In January of 2006 United States Skeleton competitor Zach Lund was at the peak of his career. He was ranked number one in the world and was the obvious favorite to win the gold medal at the olympic games the next month in Turin, Italy. Unfortunately, it was at this time that he received devastating news. He had tested positive for a banned substance.
The banned substance was finasteride. Finasteride is the active substance in the drug Propecia, which is commonly used to combat male pattern baldness. Lund was predisposed to male pattern baldness and had been using Propecia for seven years in an effort to delay the loss of his youthful head of hair for as long as possible. When he received the bad news he was confused – he didn’t know what finasteride was. When he figured out that it was the active ingredient in his balding medication he was even more perplexed, yet he surely figured that this misunderstanding could be easily resolved.
Only very recently had the world anti-doping agency (WADA) added finasteride to their list of banned substances. The reason was not because finasteride offered any performance enhancing benefits, but because its use threw a wrench in the testing methods that the doping chemists used to detect various anabolic steroids. Finasteride blocks an enzyme called 5-alpha reductase which is involved in the metabolism of a variety of steroids. Because of this, the use of finasteride could muddy up the detection of certain steroids and potentially result in a steroid positive urine sample being misidentified as steroid negative. So by adding finasteride to the list of prohibited substances as a “masking agent”, WADA could conveniently solve this dilemma.
Unfortunately, finasteride – as the active ingredient in propecia – had for years been a commonly used medicine by men like Lund who were concerned about hair loss. Guys like Lund don’t know what finasteride is, nor do they have the ability to comb through every update of the banned substances list to match esoteric chemical names to things that might be in their bathroom cabinet. And it’s not like WADA made any effort to make sure athletes were aware of this new addition to the list – as far as they were concerned that’s the athletes problem, not theirs.
WADA demanded a two year suspension for Lund’s finasteride positive. Even though Lund was not aware that finasteride had been added to the list he still had been reporting for several years to the United States Bobsled and Skeleton Federation all the drugs he was taking, including Propecia. Obviously if Lund’s intention was to take steroids and evade detection he would not have been so open about his use of the balding medication.
After some wrangling with USADA, WADA, and the court of arbitration Lund was able to get his punishment reduced to a one year suspension. Still, Lund missed out on his opportunity to take home olympic gold.
Lund never regained is prominence in the sport of skeleton after his doping drama. Although he competed in the 2010 winter olympics in Vancouver he failed to win a medal. And finally, in a cruel twist of irony, in 2009 WADA removed finasteride from the list of prohibited substances.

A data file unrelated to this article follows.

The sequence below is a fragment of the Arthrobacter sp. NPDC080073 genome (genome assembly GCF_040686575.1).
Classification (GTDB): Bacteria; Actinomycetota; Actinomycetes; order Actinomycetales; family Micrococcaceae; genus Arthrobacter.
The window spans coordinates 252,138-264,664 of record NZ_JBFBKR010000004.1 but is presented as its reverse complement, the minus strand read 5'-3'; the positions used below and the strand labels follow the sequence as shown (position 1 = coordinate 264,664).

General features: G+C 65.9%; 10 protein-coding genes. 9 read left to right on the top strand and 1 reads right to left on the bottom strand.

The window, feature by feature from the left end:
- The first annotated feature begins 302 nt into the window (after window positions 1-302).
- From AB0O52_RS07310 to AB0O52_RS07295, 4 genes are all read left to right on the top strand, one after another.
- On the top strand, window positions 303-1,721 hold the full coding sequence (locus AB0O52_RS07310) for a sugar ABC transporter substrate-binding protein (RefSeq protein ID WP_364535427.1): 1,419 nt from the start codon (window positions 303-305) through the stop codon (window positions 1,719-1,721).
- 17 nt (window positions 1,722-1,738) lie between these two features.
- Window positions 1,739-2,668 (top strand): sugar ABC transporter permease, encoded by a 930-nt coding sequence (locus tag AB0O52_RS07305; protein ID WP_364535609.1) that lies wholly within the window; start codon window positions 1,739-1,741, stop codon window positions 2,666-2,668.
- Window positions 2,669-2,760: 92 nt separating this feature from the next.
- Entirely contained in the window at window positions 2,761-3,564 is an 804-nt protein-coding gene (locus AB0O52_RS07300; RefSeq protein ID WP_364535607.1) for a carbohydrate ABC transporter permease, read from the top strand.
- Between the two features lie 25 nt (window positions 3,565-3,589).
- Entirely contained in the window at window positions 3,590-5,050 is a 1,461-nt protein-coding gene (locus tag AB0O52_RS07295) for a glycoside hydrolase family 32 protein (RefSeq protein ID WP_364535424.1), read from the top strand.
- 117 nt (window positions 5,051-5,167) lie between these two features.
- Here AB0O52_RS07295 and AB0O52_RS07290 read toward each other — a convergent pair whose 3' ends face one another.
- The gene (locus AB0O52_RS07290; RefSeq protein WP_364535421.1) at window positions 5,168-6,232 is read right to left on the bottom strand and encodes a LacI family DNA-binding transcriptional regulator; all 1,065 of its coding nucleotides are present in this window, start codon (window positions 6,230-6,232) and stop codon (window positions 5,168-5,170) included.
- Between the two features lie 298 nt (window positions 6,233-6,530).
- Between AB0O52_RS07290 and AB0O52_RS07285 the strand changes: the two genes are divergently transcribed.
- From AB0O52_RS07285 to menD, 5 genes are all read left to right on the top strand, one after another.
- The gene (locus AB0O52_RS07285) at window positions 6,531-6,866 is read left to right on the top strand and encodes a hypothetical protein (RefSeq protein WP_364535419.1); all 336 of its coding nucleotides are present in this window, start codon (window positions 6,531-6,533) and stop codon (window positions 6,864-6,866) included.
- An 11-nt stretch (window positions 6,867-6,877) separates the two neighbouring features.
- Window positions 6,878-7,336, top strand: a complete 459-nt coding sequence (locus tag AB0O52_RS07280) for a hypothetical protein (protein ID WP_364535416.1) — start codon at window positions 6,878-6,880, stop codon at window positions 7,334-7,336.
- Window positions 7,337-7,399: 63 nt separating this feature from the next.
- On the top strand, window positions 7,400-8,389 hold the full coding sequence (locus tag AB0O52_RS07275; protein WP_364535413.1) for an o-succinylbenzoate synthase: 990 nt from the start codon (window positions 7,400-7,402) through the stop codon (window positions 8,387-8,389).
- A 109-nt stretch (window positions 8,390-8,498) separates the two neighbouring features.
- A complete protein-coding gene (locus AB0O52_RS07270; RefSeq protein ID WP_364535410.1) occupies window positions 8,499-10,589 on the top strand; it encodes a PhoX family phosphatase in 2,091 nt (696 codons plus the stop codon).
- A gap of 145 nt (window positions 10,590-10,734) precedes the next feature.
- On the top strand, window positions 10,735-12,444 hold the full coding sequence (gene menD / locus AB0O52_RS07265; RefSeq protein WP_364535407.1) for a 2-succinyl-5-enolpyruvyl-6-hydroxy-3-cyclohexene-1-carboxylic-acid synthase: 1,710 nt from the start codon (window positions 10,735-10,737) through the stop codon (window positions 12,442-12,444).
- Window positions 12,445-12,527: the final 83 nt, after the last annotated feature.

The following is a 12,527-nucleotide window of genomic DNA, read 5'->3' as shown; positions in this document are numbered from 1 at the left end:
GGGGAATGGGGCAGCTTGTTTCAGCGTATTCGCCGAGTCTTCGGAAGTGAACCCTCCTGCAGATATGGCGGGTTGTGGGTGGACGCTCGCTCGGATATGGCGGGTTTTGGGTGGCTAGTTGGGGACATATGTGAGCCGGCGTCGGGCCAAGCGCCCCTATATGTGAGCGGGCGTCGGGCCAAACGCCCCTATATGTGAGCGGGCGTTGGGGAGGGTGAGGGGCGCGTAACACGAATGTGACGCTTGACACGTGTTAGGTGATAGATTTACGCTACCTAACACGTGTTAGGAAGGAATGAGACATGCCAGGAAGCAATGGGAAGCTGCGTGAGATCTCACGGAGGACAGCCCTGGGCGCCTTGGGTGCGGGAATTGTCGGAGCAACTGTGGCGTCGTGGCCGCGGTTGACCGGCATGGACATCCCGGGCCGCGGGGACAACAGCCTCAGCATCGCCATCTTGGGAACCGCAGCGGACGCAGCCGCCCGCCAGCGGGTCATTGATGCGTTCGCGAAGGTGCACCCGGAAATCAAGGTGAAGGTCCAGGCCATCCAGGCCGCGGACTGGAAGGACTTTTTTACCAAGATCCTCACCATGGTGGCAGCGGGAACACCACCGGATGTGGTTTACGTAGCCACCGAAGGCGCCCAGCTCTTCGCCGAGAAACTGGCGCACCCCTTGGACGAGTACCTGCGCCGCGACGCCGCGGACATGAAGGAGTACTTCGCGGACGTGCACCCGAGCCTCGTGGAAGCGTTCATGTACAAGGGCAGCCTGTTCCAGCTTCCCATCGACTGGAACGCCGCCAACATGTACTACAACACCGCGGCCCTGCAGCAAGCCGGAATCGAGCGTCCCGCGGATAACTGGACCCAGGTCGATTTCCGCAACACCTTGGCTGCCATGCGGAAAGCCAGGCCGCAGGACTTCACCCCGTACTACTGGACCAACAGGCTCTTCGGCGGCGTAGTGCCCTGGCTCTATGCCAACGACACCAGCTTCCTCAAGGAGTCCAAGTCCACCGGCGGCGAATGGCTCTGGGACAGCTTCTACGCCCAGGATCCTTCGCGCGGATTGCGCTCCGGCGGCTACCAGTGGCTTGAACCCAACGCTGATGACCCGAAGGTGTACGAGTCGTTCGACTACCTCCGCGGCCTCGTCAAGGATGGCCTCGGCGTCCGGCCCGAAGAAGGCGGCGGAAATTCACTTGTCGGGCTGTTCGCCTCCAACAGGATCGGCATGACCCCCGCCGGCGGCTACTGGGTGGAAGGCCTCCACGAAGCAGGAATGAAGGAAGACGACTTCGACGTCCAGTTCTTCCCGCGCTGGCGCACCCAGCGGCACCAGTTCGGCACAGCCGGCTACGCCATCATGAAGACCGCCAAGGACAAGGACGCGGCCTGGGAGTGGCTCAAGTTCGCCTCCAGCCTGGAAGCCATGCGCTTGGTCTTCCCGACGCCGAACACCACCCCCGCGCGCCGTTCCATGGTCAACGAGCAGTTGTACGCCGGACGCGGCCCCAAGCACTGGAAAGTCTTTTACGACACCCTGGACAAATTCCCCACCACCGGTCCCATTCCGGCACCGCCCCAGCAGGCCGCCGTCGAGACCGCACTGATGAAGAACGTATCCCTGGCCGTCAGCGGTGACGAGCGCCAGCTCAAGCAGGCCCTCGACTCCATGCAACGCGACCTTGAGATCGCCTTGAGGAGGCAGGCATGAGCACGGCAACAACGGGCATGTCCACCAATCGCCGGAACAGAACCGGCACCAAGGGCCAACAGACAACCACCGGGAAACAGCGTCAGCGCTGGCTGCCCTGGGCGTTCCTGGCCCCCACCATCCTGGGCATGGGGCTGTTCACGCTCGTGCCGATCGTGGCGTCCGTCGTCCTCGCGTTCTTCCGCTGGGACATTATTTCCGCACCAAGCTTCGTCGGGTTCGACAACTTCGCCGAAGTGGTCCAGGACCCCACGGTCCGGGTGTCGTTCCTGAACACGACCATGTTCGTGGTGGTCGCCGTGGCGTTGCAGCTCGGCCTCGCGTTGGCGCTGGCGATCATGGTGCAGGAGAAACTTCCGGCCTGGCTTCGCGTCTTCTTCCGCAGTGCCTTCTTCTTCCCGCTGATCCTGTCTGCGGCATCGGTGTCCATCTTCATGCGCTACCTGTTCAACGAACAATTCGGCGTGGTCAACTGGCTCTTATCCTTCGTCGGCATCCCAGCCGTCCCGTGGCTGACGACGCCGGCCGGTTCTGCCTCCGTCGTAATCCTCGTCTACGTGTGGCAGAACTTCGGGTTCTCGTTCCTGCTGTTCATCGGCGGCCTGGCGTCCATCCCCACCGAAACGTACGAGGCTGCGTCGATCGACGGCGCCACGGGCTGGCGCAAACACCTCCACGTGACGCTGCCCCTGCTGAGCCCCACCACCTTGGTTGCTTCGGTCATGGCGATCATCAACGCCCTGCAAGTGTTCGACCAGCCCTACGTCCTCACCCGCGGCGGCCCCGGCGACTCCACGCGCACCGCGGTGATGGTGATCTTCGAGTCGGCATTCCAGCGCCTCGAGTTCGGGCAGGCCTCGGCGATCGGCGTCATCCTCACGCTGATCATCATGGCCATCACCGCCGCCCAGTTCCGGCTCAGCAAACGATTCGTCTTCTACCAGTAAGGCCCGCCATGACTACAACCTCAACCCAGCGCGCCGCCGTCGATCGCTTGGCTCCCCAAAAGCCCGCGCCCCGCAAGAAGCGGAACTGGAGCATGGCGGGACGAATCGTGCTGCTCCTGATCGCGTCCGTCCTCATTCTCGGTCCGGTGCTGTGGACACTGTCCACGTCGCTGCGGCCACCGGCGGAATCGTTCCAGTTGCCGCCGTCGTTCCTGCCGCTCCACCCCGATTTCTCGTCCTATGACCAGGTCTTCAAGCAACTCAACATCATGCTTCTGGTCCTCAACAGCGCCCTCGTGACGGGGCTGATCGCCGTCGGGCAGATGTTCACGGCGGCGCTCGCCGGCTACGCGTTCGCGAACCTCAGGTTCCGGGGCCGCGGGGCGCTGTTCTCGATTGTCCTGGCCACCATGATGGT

Hope Solo is the goaltender for the United States women’s soccer team. The U.S. team has achieved enormous publicity in recent years with their gold medal victory in the 2008 Beijing Olympics and their heartbreaking shootout loss to the Japan team in the finals of the FIFA World Cup in 2011. Girl’s Soccer in the U.S. is huge, and as the most recognized member of Team USA Solo has a huge fan base – especially among young athletic females who look up to her adoringly as a role model. It’s no shocker that sponsors have taken notice of this, and many millions of dollars of advertising money have been made off of the women soccer team phenomenon – with Solo at the center of it all.
So it had to be a moment of panic for all concerned on June 15th when it was discovered that Solo had tested positive for a banned substance – the diuretic Canrenone.
Diuretics are banned for two reasons. First and foremost, they can be used to dilute urine and therefore mask the presence of other controlled substances. Secondly, they can be used to quickly lose weight which can be an advantage in sports where “making weight” is an issue, or in sports where being light and agile are an advantage. [soccer goaltender??]
Like Lund, Solo claimed that the drug was in her system as the result of a medication she was taking. In this case it was a medicine to help alleviate the discomforts associated with pre-menstrual syndrome. The situation with Solo however developed quite differently than the situation with Lund did. After cooperating with USADA, it was agreed that Solo had made an “honest mistake”, and she received a simple public warning. She was allowed to continue to participate in soccer matches, and most importantly she will be able to goaltend for Team USA at the London Olympics.
Gatorade won’t have to worry about blowing their multi-million dollar deal with Solo and there won’t be disillusioned little girls sadly removing Hope Solo posters from their bedroom walls. All remains well in the land of the free.